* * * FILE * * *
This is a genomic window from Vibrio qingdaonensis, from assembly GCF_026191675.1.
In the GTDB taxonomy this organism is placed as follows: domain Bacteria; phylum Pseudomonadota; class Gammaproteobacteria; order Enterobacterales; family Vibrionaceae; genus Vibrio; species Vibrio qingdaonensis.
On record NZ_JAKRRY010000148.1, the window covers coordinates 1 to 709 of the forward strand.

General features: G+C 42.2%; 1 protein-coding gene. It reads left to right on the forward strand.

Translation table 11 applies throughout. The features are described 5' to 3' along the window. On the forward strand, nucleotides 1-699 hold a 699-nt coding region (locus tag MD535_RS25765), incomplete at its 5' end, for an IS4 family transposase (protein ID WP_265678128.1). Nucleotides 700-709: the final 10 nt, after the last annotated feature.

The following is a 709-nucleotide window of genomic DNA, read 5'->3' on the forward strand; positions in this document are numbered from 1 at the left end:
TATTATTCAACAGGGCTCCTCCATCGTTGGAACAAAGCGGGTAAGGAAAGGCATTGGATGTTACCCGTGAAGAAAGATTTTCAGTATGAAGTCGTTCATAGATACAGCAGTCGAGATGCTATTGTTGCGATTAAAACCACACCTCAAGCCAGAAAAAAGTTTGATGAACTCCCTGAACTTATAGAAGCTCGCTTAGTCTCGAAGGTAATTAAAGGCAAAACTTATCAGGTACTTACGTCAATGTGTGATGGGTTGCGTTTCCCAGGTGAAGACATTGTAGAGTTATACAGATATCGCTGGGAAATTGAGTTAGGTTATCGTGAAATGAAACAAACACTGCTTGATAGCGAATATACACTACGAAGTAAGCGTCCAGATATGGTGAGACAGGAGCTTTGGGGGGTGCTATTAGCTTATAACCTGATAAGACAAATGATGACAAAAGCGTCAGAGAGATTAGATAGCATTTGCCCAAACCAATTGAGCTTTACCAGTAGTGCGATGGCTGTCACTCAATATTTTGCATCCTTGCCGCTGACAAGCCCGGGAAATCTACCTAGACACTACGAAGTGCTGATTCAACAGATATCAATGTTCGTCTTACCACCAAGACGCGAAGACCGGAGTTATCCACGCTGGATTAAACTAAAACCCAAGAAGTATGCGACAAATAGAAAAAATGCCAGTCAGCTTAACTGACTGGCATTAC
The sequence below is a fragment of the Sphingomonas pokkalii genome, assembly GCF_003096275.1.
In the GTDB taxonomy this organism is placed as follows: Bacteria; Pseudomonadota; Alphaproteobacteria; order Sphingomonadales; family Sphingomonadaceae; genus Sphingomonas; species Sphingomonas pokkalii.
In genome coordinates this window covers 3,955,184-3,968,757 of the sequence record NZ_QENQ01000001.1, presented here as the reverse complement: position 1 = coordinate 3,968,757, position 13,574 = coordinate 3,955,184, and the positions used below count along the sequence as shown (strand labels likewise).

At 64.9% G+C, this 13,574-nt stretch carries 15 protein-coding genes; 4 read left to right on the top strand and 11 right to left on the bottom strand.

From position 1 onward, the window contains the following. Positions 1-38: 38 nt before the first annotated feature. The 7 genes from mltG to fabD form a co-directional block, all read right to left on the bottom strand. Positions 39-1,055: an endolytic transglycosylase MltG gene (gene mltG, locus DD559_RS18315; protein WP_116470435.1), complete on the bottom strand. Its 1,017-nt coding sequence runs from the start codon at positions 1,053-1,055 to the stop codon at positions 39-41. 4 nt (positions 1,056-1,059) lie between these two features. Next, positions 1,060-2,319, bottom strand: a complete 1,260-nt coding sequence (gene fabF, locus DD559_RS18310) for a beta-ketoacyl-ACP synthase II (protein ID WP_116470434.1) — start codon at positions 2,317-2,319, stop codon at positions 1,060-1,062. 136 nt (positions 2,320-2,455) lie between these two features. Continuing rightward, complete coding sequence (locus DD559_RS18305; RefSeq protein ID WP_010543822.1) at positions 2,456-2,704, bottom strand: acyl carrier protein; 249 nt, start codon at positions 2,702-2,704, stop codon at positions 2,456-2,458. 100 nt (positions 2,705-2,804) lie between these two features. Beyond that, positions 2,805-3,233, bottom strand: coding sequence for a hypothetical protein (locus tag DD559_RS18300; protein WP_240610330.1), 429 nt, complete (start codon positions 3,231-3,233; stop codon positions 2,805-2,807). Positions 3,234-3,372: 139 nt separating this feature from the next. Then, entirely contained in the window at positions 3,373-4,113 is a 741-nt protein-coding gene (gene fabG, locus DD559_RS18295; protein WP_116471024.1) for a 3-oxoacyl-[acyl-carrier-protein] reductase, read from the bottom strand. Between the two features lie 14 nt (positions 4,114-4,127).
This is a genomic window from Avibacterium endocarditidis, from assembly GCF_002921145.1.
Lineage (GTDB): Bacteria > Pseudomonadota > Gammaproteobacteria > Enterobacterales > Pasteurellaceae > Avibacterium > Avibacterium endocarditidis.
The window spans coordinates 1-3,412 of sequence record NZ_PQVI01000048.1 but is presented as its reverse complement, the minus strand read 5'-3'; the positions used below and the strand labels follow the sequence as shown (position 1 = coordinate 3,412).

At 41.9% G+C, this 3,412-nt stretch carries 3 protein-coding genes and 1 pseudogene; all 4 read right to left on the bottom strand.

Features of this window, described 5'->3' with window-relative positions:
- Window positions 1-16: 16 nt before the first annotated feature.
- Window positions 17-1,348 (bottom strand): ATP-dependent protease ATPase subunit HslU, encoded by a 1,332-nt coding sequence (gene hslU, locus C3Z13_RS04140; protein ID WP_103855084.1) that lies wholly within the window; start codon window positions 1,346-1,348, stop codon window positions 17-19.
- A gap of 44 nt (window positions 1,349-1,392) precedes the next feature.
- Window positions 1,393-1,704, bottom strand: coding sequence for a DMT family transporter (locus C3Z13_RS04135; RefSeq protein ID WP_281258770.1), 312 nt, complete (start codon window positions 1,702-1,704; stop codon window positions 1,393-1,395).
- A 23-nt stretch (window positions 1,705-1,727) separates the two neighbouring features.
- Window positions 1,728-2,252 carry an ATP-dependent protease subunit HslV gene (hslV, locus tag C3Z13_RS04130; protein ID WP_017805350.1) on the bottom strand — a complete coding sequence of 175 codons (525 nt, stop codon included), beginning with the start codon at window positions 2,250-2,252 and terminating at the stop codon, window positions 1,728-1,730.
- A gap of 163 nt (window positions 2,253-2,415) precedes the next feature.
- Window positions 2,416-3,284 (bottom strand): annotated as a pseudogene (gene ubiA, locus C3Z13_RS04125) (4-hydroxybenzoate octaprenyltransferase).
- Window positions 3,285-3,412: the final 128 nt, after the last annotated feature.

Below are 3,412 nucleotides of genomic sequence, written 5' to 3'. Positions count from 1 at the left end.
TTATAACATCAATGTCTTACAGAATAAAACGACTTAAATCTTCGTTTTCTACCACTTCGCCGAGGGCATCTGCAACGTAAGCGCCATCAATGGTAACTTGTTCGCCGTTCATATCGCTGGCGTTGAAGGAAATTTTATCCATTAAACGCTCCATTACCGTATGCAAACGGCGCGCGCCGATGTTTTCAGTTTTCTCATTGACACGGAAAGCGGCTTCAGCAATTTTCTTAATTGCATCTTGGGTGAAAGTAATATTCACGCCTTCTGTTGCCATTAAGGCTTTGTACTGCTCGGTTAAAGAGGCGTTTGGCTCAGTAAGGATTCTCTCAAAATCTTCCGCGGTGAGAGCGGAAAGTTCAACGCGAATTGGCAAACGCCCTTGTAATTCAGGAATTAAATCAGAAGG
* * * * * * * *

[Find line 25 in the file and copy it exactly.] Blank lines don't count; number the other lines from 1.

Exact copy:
- Window positions 2,416-3,284 (bottom strand): annotated as a pseudogene (gene ubiA, locus C3Z13_RS04125) (4-hydroxybenzoate octaprenyltransferase).